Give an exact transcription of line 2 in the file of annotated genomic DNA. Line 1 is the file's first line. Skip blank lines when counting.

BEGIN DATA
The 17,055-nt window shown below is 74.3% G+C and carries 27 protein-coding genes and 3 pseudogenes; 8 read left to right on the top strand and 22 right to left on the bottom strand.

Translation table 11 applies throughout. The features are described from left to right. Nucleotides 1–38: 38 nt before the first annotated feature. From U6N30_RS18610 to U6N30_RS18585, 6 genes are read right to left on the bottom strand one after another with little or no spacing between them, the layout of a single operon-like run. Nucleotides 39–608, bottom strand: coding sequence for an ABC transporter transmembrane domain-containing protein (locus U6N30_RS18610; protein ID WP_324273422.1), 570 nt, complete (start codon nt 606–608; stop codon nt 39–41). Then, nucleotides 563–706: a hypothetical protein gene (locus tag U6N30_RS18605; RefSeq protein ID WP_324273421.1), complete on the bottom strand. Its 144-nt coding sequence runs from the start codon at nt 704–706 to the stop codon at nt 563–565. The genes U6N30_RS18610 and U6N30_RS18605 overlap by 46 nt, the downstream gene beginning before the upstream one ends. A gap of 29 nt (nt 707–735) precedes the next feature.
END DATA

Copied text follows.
Translation table 11 applies throughout. The features are described from left to right. Nucleotides 1–38: 38 nt before the first annotated feature. From U6N30_RS18610 to U6N30_RS18585, 6 genes are read right to left on the bottom strand one after another with little or no spacing between them, the layout of a single operon-like run. Nucleotides 39–608, bottom strand: coding sequence for an ABC transporter transmembrane domain-containing protein (locus U6N30_RS18610; protein ID WP_324273422.1), 570 nt, complete (start codon nt 606–608; stop codon nt 39–41). Then, nucleotides 563–706: a hypothetical protein gene (locus tag U6N30_RS18605; RefSeq protein ID WP_324273421.1), complete on the bottom strand. Its 144-nt coding sequence runs from the start codon at nt 704–706 to the stop codon at nt 563–565. The genes U6N30_RS18610 and U6N30_RS18605 overlap by 46 nt, the downstream gene beginning before the upstream one ends. A gap of 29 nt (nt 707–735) precedes the next feature.